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In 1290 an Irish seaman by the name of Patrick Walton became shipwrecked at La Rochelle, a city and commune on the western coast of France. In need of food he devised a crafty method for trapping sea birds: He inserted posts in the water with netting strung between them. Walton serendipitously ended up with a side of shellfish with his poultry for the nets ensnared mussels and provided a habitat for them to thrive. This yarn is considered the basis for the first official cultivation of mussels even though the Romans had mussel beds. Regardless of the formal commencement of mussel aquaculture mussels have been consumed by man for thousands of years and may even be the first shellfish incorporated into the human diet.
Mussels are a bivalve mollusk found in fresh and salt water throughout the earth. Freshwater mussels are considered unpalatable. Mussels attach to rocks or other underwater structures by means of their byssus, or “beard”, a proteinaceous bundle of fibers. Mussels are filter feeders, i.e., they passively siphon plankton and other microscopic sea creatures from the water flowing through them. Depending on the species, mussels can vary in size from one to six inches and sport a variety of hues such as black, green, brown, etc. The Blue or Common mussel is the most common. It is found in the Mediterranean, the Atlantic, and the Pacific. Its shell is black or very dark blue. Another variety, one that is highly prized, is the Green-lipped or New Zealand mussel.
Mussels are cultivated the world over. Farmed mussels are tenderer than their wild counterparts. Small mussels are also tenderer than larger ones. Mussels are available year round but west coast specimens are often avoided in spring and summer due to red tides. Red tides are caused by surges of phytoplankton growth. Phytoplankton are single-celled plant-like organisms that expel neurotoxins in the water which in turn are absorbed by the filter-feeding mussels. Harmless to the mussels these toxins can be poisonous to humans. Moreover the toxins are not destroyed by cooking since they are heat stable. Mussels are generally more susceptible to pathogens than other shellfish and thus are normally not consumed raw.
Like clams and oysters, choose mussels that are tightly closed and free of any cracks in the shell. If they are slightly open and do not close when tapped, discard them. Likewise, any that do not open during cooking should be tossed. Also, avoid any that are light and seem to rattle when shaken, (indicating a dead mussel that has become detached from its shell), or that seem too heavy for their size, (indicating a dead one that has become inundated with sand). Try to use your mussels within 24 hours of purchase if not immediately.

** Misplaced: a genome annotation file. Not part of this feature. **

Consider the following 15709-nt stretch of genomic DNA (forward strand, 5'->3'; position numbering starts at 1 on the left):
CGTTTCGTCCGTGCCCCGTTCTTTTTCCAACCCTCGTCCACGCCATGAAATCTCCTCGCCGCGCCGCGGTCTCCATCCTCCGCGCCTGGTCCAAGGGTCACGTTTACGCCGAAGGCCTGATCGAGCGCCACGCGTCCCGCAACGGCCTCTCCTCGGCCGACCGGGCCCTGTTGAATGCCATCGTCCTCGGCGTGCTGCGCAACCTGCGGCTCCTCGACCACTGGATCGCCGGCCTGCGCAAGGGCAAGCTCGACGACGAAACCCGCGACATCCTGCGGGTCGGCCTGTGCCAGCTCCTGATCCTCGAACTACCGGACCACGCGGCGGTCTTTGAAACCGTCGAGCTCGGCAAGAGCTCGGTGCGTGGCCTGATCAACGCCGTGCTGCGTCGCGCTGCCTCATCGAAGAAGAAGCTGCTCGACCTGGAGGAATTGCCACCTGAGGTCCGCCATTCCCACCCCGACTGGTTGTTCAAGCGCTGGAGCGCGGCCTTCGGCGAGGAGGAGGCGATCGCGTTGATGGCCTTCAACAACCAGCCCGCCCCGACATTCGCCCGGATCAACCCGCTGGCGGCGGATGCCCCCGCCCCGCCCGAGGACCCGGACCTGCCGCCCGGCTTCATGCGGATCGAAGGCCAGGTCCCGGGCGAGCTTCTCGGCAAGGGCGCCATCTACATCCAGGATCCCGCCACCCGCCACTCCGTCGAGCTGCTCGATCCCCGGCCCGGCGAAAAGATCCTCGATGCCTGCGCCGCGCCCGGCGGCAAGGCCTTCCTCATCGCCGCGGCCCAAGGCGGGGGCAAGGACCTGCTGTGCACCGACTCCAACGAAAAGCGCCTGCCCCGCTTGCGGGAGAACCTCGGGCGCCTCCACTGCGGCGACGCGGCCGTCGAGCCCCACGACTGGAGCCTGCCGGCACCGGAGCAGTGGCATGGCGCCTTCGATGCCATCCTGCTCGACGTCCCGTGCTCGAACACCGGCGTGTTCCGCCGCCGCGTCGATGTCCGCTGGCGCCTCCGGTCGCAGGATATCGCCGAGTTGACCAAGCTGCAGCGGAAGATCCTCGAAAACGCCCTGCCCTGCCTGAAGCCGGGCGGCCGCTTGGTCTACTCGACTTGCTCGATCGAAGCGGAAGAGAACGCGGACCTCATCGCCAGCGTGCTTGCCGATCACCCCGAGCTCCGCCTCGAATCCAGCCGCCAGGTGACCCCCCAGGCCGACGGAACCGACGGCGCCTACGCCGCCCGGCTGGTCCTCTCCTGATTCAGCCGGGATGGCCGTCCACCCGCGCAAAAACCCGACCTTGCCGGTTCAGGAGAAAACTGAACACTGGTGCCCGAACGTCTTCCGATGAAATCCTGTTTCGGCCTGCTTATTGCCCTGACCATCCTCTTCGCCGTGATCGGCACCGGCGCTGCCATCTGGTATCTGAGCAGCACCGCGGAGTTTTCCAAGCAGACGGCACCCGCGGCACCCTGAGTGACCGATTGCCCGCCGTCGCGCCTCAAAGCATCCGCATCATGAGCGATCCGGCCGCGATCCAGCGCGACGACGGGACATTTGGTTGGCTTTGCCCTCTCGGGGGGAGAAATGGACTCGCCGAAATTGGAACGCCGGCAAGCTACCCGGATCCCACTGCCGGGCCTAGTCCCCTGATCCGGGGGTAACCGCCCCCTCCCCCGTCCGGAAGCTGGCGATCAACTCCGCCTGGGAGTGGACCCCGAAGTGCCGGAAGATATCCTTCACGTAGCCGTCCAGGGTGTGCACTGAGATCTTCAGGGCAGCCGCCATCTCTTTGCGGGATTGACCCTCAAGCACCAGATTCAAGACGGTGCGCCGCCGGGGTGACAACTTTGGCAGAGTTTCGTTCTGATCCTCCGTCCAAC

Mussels are less gritty than oysters and clams but nevertheless need to be rinsed and scrubbed with a small brush. Remove the beard, (if visible), as close to cooking as possible since its removal can damage the mussel and cause its death. Like all shellfish, mussels can easily become overcooked and rubbery, although they can tolerate a little more heat than their other shelled brethren. Mussels also disengage from their shells more readily than other bivalves.
Mussels are amenable to a wide range of cooking techniques including simmering, steaming, baking, frying, and light broiling. As soon as they open they’re done. In fact, it’s not a bad idea to remove them as they open so the eager beavers don’t overcook waiting for the lollygaggers. Mussels can be used in salads, soups, paella, pasta dishes, and even omelets. New Zealand mussels, because they are somewhat larger, are ideal for stuffing. In my opinion though, nothing beats a bowl of steamed mussels, some good bread for dipping in the savory juice, and a crisp white wine like Chablis, Sauvignon Blanc, or better yet, Champagne.
• 2 lbs. mussels
• 1 small to medium carrot, cut into small dice
• 1 stalk celery, cut into small dice
• 1 small onion, cut into small dice
• Salt and pepper to taste
• Olive oil, as needed
• 2 garlic cloves, finely chopped
• 1 cup chicken stock
• 4 oz. dry white wine
• Chopped parsley to taste
Rinse, scrub, and de-beard the mussels, discarding any that are cracked or open and will not close.
Sauté the carrot, celery, and onion, with salt and pepper in the olive oil until softened but not brown. Add the garlic and sauté one more minute. Deglaze the pan with the stock and wine and bring to a boil. Add the mussels, cover, and cook until the mussels open.
Finish with a generous sprinkling of parsley and serve with bread for dipping in the juice.
Also Visit Mark’s website: Food for Thought Online
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